Cameras along A1A and bridges can identify suspect vehicles
By Rich Pollack
Police departments along the coast of southern Palm Beach County are studying the feasibility of cooperating on an automated system to scan the license plates of every car traveling along State Road A1A from Boca Raton through Manalapan.
For more than a year, representatives from several coastal police departments, and a small group of private communities, have been exploring the costs and benefits of implementing an automatic license-plate recognition system that scans license plates on passing cars and compares them to criminal and other databases.
Growing in popularity throughout South Florida, the automated license-plate recognition systems are already being used by police in Manalapan and also on a limited basis in Boca Raton and Delray Beach.
“Our goal with this initiative is to provide an enhanced level of security to everyone who resides on the barrier island as well as to those who enjoy all the area has to offer,” says Ocean Ridge Police Chief Chris Yannuzzi, who has been leading the discussions. “This is a way to put more eyes on the road. Instead of paying additional salaries, we’re looking at the possibility of buying equipment that scans license plates automatically.”
The license-plate recognition system works by scanning tags of passing cars and comparing that information to tag numbers entered into databases by law enforcement agencies. If a tag registered to a stolen vehicle, for example, is spotted by the system, an alert is sent to a dispatcher who verifies the information and then notifies officers on patrol.
In May, the Ocean Ridge Police Department conducted a nine-day test with a mobile license-plate system, scanning more than 15,000 tags. There were 319 alerts, mainly for expired tags and licenses.
Yannuzzi and other proponents of license-plate recognition cameras say the system has multiple uses and can be implemented to prevent crimes as well as to solve them.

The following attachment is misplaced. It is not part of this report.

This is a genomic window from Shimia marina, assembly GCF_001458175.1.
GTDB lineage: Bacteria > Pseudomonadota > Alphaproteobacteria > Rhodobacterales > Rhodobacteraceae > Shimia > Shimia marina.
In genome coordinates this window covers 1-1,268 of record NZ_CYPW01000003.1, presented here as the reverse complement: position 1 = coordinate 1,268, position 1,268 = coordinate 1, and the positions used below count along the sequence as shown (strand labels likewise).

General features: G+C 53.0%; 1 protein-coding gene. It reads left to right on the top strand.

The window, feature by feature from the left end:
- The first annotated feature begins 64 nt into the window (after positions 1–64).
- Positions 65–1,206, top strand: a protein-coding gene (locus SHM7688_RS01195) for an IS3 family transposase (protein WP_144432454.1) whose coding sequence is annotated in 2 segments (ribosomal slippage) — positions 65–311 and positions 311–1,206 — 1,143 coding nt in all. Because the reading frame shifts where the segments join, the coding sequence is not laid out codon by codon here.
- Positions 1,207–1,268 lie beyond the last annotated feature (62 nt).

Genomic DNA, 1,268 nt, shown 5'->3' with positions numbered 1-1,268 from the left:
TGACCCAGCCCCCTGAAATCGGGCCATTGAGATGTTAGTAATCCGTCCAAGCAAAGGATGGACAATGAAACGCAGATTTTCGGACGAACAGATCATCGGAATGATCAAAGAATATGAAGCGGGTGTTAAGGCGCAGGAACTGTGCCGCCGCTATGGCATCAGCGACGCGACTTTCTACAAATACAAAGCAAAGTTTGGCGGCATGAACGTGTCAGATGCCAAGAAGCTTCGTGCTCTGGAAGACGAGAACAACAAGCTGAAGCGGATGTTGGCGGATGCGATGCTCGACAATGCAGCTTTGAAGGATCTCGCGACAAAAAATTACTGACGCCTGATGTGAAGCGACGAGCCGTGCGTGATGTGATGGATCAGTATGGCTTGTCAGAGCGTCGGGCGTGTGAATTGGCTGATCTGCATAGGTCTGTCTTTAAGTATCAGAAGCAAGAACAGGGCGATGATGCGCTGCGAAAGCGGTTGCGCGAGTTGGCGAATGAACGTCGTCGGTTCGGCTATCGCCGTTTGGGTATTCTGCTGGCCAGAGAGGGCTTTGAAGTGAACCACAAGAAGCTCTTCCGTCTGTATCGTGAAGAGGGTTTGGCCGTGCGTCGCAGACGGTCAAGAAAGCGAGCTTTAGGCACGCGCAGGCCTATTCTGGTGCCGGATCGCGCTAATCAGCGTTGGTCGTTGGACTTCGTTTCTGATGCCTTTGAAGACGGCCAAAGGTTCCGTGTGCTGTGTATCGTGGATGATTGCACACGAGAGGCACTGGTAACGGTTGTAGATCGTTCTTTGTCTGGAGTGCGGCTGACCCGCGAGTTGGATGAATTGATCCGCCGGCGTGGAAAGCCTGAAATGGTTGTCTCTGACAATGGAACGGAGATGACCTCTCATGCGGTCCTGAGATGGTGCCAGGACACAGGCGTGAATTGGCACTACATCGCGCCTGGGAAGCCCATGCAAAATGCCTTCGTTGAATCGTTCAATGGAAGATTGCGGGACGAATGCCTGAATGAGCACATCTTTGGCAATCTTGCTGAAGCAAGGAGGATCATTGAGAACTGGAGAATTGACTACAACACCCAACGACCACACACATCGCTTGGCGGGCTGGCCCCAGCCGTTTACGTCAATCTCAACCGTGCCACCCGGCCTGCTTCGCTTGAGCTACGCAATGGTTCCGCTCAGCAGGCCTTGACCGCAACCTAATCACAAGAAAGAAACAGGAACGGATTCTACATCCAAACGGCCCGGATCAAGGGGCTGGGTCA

The system also could be used in Silver Alerts, for example, where older drivers who may be incapacitated are being sought.
In Manalapan, Police Chief Carmen Maddox says his department, which has had license-plate scanners in place for more than eight years, uses the technology primarily for investigative purposes.
“In cases where a crime occurs, we can go through the data provided by the cameras,” he said.
Privacy questions raised
But questions have been raised about whether the cameras go too far in invading individual privacy and whether the information could be used by those outside of law enforcement.
The question of whether the cameras are a privacy intrusion surfaced during a recent Highland Beach Town Commission meeting. It was quickly addressed by Police Chief Craig Hartmann, who told commissioners that cameras do not record any personal data, only the license plate information.
Commissioner Carl Feldman said he’s in favor of the cameras if the other towns go along with it, but added there are still concerns among residents that the cameras could be used by those outside of law enforcement.
“We need to prove to residents that the system can’t be used for malicious purposes,” he said.
During a recent meeting in which members of the Palm Beach County team studying the technology visited Lighthouse Point — where a system has been in place since 2010 — Boynton Beach Police Chief Jeff Katz asked if information gleaned from the system could be obtained in legal cases, such as a divorce case, to track a spouse’s movements.
But information gleaned from the system, according to Yannuzzi, is now exempt from Florida’s public-records law and can be used only for law enforcement purposes.
“We’re not here looking at the actions of law-abiding citizens,” said Lighthouse Point Commander Michael Oh. “The system doesn’t tell us who you are, where you’re going or who is with you.”
Benefits of cooperation
Banding together to implement a system could have multiple benefits for the coastal communities in South Palm Beach County, according to Yannuzzi and Paul Abbott, a consultant who helped communities in Miami-Dade County with a similar project.
“If eight or 10 communities work together, they can all benefit by having just one expense during the purchasing and design process,” said Abbott, adding that departments could also share a single server to house a database rather than having several individual ones.
Added Yannuzzi: “We’re sharing data, we’re sharing resources and we’re sharing costs.”
Although some communities have included tentative costs for the system in budgets for the upcoming fiscal year, actual costs have not yet been determined, nor have vendors been selected.
In the next few weeks, members of the project team will be bringing the concept to elected officials, according to Yannuzzi.
“Because there are many entities involved, we want to determine if there is a consensus before we move too far forward,” he said.
In Ocean Ridge, Commissioner Gail Aaskov said she favors the scanner but Commissioner Rich Lucibella indicated he has some doubts about the system.
“I’m not sure at this point that the money being proposed for cameras might not be better spent on a different type of deterrent,” he said.